Zaina Hussein, a Ph.D. student at the University of Dodoma in Tanzania, is here at Ohio State this fall as a visiting scholar working with Asst. Professor Audrey Sawyer in the School of Earth Sciences. Hussein, Sawyer and others are collaborating with GWI on a groundwater survey of rural Tanzania to fill a critical data gap in that area.
Hear more about this effort as Sawyer and Hussein discuss their work on Wed., Oct. 18.
In this interview, Hussein sat down with GWI communications assistant Jazmyn Mustafa to talk about her background and research interests.
Why did you decide to pursue an advanced degree?
My friends and family kept telling me that I am a teacher. They always said I was good at explaining concepts. In class, I like to take the lead. I describe assignments to peers when the instructor is vague. Being a professor wasn’t originally the route I planned to take, but now I really appreciate teaching. The most important thing to me is that action trumps theory. Although the theory is essential to understand fieldwork, I always take my students to project sites. That way, they are familiar with real-life practices. They need to know what is happening in the industries.
Can you explain your role with GWI hydrology initiatives?
I am working on the Sustainable Village Water Systems project. I am working on the hydrogeological investigation for the rural part of Tanzania. We have started data collection in eight regions of Tanzania. We are now preparing a manuscript from the data that we have. The professor I am working with, Audrey Sawyer, was matched to me through this program. Since the University of Dodoma has a partnership with Ohio State, I am coming to the States to do research with Audrey. My Ph.D. is on what the groundwater will be like in 10 years to come. Could it sustain us, and if not how should we respond to our water supply? I am doing tests with technology like GIS and modeling to gather data for my research.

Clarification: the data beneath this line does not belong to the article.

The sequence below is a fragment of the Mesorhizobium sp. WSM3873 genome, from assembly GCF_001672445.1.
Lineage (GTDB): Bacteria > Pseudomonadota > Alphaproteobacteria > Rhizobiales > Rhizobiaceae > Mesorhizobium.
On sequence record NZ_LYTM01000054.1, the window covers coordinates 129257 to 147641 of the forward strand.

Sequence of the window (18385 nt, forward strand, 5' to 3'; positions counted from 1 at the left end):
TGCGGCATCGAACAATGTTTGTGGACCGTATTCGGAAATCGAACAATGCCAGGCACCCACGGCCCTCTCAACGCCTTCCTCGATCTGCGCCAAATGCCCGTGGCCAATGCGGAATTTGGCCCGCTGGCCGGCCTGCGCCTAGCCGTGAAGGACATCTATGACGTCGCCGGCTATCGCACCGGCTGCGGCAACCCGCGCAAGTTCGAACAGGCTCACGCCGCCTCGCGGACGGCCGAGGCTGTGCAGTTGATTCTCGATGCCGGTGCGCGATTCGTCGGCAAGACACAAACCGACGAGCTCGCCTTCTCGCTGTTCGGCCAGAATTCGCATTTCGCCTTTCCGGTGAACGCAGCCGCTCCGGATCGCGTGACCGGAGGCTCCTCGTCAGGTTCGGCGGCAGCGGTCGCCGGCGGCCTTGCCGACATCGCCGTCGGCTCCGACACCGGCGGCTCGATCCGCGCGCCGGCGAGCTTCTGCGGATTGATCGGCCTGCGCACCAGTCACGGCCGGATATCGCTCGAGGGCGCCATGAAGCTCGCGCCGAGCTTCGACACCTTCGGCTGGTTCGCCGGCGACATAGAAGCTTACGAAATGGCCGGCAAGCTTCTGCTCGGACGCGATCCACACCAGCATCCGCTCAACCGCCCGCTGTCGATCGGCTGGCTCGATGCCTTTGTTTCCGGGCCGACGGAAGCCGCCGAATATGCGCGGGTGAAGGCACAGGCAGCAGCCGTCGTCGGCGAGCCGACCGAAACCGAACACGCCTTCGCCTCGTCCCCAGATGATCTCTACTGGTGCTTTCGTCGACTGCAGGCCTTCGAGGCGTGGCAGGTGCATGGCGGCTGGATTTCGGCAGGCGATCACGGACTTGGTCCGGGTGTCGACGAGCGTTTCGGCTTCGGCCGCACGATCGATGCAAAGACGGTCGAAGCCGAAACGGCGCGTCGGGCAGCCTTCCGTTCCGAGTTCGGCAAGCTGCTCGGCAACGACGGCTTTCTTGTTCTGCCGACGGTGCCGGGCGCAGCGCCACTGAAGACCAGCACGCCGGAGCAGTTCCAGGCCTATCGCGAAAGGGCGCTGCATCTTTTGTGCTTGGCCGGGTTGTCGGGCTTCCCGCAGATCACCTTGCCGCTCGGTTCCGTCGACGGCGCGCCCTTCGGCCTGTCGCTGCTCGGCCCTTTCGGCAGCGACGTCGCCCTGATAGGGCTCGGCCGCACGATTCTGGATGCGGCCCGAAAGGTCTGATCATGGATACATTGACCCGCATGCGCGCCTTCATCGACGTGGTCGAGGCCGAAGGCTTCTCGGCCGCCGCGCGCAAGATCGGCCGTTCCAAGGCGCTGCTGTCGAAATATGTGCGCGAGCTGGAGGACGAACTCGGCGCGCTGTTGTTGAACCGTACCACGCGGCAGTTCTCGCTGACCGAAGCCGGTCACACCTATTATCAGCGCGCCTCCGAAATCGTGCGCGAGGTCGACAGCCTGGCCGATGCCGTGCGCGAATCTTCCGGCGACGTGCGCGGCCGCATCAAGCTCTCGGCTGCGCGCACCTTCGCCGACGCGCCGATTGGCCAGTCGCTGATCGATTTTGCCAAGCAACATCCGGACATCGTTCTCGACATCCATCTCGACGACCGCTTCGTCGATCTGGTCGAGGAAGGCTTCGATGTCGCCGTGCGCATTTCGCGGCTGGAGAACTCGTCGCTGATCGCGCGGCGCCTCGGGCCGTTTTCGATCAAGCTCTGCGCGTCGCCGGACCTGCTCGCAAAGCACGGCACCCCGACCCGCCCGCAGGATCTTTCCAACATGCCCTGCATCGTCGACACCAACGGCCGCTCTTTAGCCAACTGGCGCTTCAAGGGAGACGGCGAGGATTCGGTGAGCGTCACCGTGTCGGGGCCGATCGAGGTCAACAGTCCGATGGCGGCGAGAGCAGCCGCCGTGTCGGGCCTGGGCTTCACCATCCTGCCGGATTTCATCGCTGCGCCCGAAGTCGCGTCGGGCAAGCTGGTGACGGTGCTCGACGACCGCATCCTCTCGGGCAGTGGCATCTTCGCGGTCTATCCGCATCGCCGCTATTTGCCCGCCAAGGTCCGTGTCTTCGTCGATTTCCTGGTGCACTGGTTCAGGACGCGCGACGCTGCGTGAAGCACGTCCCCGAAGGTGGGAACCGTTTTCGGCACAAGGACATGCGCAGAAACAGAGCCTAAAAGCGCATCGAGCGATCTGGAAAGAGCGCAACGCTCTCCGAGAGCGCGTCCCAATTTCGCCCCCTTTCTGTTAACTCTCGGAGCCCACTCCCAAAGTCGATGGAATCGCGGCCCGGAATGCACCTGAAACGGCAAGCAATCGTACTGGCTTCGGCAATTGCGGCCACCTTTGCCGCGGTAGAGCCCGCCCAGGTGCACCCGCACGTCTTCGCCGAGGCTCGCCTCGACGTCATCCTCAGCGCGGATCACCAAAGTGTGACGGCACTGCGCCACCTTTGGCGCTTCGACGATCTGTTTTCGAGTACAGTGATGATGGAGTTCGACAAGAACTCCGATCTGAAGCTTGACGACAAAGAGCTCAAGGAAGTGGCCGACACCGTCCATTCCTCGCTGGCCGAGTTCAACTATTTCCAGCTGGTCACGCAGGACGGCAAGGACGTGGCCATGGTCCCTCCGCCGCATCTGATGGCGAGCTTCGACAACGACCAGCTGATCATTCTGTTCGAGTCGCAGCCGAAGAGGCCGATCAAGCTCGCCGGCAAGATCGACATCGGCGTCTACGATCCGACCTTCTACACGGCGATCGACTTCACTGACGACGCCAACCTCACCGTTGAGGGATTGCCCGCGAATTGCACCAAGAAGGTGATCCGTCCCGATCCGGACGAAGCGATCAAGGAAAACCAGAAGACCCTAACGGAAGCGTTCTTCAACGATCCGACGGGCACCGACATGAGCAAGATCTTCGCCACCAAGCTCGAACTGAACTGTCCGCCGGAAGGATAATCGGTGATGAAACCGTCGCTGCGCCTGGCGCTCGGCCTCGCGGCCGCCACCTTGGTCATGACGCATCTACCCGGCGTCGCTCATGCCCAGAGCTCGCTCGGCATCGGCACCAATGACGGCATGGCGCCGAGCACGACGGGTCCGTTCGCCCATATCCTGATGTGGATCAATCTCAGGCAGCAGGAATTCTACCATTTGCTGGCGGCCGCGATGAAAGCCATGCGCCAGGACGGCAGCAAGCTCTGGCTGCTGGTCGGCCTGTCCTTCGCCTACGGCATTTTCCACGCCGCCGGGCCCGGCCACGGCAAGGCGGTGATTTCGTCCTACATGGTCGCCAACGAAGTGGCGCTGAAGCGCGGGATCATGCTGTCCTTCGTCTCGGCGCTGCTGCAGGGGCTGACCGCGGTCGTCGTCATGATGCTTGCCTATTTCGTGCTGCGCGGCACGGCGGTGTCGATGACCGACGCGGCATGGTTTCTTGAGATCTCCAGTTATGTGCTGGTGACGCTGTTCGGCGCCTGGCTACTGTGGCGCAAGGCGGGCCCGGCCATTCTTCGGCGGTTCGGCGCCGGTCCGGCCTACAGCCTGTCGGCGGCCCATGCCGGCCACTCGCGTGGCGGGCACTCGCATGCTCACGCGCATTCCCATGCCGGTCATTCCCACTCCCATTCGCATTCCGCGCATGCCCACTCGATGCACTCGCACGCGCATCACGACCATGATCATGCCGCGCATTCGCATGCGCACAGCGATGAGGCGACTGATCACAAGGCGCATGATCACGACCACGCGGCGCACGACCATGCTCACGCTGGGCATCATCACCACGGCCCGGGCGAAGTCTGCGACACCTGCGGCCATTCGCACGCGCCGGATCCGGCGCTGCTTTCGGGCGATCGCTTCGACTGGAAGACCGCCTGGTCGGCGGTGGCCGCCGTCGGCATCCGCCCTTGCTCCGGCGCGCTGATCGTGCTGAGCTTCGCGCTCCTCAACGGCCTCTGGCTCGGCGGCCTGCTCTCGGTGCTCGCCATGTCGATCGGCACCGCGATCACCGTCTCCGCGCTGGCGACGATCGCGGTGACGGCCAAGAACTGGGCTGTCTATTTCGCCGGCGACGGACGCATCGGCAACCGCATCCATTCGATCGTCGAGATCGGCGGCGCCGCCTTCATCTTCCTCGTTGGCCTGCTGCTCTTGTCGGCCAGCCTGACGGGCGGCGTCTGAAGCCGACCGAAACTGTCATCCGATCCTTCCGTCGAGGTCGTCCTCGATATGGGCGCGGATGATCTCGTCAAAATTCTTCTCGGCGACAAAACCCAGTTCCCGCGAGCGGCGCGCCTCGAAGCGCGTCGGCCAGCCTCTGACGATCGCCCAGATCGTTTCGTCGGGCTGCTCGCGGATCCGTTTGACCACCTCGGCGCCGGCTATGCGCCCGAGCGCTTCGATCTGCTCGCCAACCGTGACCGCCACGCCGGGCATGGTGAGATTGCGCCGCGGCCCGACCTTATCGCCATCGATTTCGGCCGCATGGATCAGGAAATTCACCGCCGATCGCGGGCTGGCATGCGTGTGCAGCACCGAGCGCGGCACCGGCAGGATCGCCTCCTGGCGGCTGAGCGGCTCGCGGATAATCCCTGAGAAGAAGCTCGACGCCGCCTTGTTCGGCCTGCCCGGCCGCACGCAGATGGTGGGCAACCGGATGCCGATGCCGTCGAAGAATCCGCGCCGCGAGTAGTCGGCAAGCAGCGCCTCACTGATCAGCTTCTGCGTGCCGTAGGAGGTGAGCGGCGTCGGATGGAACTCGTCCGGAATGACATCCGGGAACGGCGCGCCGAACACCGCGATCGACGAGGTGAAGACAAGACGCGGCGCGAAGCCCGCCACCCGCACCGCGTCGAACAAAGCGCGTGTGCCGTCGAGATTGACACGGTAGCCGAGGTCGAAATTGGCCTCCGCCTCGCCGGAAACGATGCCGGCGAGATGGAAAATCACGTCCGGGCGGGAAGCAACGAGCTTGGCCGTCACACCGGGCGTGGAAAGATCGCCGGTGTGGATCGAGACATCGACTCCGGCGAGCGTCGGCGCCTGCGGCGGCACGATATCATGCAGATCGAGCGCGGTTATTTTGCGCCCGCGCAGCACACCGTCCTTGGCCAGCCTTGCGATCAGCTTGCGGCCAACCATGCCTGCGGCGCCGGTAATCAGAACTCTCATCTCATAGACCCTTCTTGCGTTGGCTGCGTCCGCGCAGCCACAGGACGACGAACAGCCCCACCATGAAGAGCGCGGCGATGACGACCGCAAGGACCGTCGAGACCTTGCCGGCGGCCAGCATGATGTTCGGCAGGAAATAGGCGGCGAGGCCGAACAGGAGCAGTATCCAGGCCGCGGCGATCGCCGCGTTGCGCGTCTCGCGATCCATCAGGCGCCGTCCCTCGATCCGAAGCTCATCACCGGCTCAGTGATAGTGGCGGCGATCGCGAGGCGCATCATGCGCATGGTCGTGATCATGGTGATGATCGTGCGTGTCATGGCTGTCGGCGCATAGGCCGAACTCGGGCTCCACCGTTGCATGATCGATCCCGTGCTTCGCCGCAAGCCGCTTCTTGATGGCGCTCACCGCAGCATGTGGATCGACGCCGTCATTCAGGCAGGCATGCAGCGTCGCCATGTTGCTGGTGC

What do you outside of school?
When out of the office, I am a busy mother of two children. On the weekends, I tend to a 100-acre sorghum plantation shared with my husband. The sorghum plantation is used for oil production in Tanzania.
What are you most excited for while you are in the United States?
I am so excited for the program at Ohio State. Everything has been organized, from university to home. I especially appreciate the computer system available at Ohio State. The computer system in Tanzania does not have an ID for log-in any computer, so I like Ohio State’s system because it prevent unwanted people to access the system. It makes me feel safer.
What are some challenges you’ve faced in your days here, and how did you overcome them?
The challenge that I faced so far is technical. I had trouble with electricity connections and cables because I have a laptop with a Japanese adapter. It does not work in the American outlets, so I am working on my cell phone for now. Yesterday I ordered a new adapter online, so hopefully, my issue will be fixed!
What is a long-term goal you have?
My long-term goal is to become the best researcher in the world.
Main Photo: Zaina Hussein must be in Columbus–she is shopping at Giant Eagle! Below: Zaina Hussein and Audrey Sawyer. Source: Zaina Hussein.